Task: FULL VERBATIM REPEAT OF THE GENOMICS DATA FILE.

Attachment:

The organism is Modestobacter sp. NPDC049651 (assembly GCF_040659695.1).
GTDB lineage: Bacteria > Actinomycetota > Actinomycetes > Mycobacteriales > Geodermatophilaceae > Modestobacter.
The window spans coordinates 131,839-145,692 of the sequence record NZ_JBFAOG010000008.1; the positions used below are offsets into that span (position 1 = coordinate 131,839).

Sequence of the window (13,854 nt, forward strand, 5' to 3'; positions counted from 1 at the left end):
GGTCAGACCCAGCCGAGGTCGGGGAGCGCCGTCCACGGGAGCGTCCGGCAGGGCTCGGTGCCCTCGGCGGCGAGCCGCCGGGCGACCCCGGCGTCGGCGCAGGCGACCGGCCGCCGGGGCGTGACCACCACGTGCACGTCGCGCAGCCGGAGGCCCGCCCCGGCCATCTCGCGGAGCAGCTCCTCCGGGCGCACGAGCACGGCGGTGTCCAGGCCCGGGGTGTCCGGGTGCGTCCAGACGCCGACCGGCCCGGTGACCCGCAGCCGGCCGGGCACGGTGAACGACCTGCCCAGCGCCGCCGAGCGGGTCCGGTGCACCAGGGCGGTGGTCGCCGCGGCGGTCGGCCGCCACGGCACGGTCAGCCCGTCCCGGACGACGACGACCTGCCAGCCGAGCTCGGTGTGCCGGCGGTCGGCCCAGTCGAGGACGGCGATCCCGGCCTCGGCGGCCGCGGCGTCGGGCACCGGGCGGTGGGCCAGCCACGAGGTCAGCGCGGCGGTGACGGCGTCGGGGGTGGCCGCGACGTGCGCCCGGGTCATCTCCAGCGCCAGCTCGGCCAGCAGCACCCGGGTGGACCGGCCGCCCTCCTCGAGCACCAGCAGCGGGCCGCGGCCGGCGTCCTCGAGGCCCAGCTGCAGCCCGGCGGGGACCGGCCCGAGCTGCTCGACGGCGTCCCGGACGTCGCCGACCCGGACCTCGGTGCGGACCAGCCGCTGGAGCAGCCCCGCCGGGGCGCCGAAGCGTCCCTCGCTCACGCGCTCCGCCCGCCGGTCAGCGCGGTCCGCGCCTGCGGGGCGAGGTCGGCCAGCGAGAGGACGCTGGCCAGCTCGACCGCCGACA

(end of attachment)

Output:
The organism is Modestobacter sp. NPDC049651 (assembly GCF_040659695.1).
GTDB lineage: Bacteria > Actinomycetota > Actinomycetes > Mycobacteriales > Geodermatophilaceae > Modestobacter.
The window spans coordinates 131,839-145,692 of the sequence record NZ_JBFAOG010000008.1; the positions used below are offsets into that span (position 1 = coordinate 131,839).

Sequence of the window (13,854 nt, forward strand, 5' to 3'; positions counted from 1 at the left end):
GGTCAGACCCAGCCGAGGTCGGGGAGCGCCGTCCACGGGAGCGTCCGGCAGGGCTCGGTGCCCTCGGCGGCGAGCCGCCGGGCGACCCCGGCGTCGGCGCAGGCGACCGGCCGCCGGGGCGTGACCACCACGTGCACGTCGCGCAGCCGGAGGCCCGCCCCGGCCATCTCGCGGAGCAGCTCCTCCGGGCGCACGAGCACGGCGGTGTCCAGGCCCGGGGTGTCCGGGTGCGTCCAGACGCCGACCGGCCCGGTGACCCGCAGCCGGCCGGGCACGGTGAACGACCTGCCCAGCGCCGCCGAGCGGGTCCGGTGCACCAGGGCGGTGGTCGCCGCGGCGGTCGGCCGCCACGGCACGGTCAGCCCGTCCCGGACGACGACGACCTGCCAGCCGAGCTCGGTGTGCCGGCGGTCGGCCCAGTCGAGGACGGCGATCCCGGCCTCGGCGGCCGCGGCGTCGGGCACCGGGCGGTGGGCCAGCCACGAGGTCAGCGCGGCGGTGACGGCGTCGGGGGTGGCCGCGACGTGCGCCCGGGTCATCTCCAGCGCCAGCTCGGCCAGCAGCACCCGGGTGGACCGGCCGCCCTCCTCGAGCACCAGCAGCGGGCCGCGGCCGGCGTCCTCGAGGCCCAGCTGCAGCCCGGCGGGGACCGGCCCGAGCTGCTCGACGGCGTCCCGGACGTCGCCGACCCGGACCTCGGTGCGGACCAGCCGCTGGAGCAGCCCCGCCGGGGCGCCGAAGCGTCCCTCGCTCACGCGCTCCGCCCGCCGGTCAGCGCGGTCCGCGCCTGCGGGGCGAGGTCGGCCAGCGAGAGGACGCTGGCCAGCTCGACCGCCGACA